There are still one or two flowers on the late radishes, and there are certainly thousands upon thousands of weird green chili-pepper shaped seed pods for the birds to keep working at as the winter goes on. As much as I didn’t really want the game cover to turn out this way, it’s actually been a bit of an odd success.

Woodcock Dog

More lessons to learn

The past few days been almost totally consumed with woodcock – reconnoitering the various rides and woodlands that I have access to has been extremely revealing. Of all the locations I have been scoping out, I’ve only found one or two which would be really good for shooting, but at the same time, I haven’t yet sat out anywhere during the magical “flighting time” and not seen at least three birds. I’m sure the numbers will go up and down over the winter, making even the lesser spots into viable locations, but with so much superb woodcock shooting on the horizon, I need to make sure that my assistant is as ready as I am to make a start.

Scoop certainly isn’t shy of picking or carrying woodcock – I had a concern that she might be reluctant to deal with them since I’ve known some dogs to be decidedly tepid about mouthing both snipe and woodcock. The problem is not that she will be unwilling to physically pick the fallen birds, but that her overwhelming puppy-like enthusiasm means that she’s still not as steady as I’d like her to be. If she sees the bird fall and knows what she’s looking for, I’d back her to pick her bird almost every time. But if she doesn’t see what happens (as seems to be the case with shooting woodcock in poor light and in thick cover), she is inclined to blaze around in excitement and miss the purpose of the exercise. I can sometimes get her to move according to hand signals, but that “sometimes” is the problem. She needs to work with me on difficult retrieves, and I suppose it’s just a matter of practice and letting her grow up and calm down a little.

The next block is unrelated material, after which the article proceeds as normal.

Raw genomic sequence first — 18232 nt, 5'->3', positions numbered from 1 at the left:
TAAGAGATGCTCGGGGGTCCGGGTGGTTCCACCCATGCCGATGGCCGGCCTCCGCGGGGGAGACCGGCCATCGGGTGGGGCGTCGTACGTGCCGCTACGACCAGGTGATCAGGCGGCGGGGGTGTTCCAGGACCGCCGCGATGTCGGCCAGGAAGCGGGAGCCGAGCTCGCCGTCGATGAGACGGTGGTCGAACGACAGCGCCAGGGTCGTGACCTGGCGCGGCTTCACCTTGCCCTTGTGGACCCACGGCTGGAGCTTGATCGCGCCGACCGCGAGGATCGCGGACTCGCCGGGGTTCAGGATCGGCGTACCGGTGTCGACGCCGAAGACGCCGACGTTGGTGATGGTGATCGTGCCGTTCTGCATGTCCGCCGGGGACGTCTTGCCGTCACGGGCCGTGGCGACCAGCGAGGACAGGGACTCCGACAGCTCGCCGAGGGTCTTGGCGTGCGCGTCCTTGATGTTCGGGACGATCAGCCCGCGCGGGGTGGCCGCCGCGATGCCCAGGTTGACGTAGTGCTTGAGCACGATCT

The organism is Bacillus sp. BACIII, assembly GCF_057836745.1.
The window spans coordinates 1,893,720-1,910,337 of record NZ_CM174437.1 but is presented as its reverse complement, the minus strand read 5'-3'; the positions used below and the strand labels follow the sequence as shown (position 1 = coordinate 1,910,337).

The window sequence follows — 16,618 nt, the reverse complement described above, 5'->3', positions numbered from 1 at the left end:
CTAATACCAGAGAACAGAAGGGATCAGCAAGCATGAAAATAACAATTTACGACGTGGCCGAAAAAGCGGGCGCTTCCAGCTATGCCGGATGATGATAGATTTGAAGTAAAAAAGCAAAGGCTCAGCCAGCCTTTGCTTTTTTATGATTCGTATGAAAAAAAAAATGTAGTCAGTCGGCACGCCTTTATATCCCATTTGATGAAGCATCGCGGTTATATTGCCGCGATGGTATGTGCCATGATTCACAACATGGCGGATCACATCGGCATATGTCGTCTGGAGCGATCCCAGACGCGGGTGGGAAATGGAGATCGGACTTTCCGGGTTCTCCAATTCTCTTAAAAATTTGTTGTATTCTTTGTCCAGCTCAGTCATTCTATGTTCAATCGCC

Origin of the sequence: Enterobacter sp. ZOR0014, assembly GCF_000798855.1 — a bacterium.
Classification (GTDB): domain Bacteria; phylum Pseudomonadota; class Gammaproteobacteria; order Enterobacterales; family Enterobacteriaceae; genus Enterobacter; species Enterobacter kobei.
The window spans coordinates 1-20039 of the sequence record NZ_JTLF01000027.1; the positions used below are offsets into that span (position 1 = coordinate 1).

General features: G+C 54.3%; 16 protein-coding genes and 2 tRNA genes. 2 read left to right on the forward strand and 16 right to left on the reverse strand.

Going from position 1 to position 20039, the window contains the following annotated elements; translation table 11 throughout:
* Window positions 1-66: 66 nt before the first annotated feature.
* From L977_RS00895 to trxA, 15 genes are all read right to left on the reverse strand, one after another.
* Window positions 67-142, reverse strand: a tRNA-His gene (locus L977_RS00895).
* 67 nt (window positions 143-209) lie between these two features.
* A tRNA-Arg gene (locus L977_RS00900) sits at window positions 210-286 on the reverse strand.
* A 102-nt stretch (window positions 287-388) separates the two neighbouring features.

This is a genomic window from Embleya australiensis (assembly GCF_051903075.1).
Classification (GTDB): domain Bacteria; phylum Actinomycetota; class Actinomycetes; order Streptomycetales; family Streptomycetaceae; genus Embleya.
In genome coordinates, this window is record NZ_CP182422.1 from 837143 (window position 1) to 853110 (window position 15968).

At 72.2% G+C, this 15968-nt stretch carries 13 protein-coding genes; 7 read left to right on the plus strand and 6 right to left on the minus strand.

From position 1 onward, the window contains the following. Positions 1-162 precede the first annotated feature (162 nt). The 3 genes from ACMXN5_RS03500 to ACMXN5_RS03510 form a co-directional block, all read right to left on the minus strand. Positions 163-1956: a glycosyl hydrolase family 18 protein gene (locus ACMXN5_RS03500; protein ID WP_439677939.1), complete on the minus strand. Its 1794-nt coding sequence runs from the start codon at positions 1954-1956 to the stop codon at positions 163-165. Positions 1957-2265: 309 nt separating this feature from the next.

Filling a sock with straw and tying it up in woodcock wings, I have started hiding this improvised dummy in bracken or rushes when she’s not looking. I then send her to find it, forcing her to follow my directions until she eventually catches the scent. I’ve been amazed at  the difference it makes sending her downwind of the dummy rather than upwind. When she’s upwind of the dummy which has fallen vertically down into the undergrowth, there is no scent whatsoever for her to work with and she moves frantically back and forth for no gain. She either stumbles on it by accident, or she works until she is downwind, at which point her nose starts to twitch and she zeros straight in like a magnet. I need to take this into account and try always to send her downwind of a fallen bird, where the scent will drift over to her and give her a clue.

We had a great time  up on the Chayne at seven o’clock this morning, spending a quarter of an hour practicing the stuff she already knows and making it gradually more complicated. I don’t want to be a gundog trainer, and the way I’ve heard some people talking about gundog training is so picky and unrelated to actual game shooting that it makes me yawn. However, what I am quickly finding out is that it’s great fun to work with your own dog, seeing it progress with tiny steps every day. Scoop will never win a field trial, but if she can crack picking woodcock, she’ll be alright by me.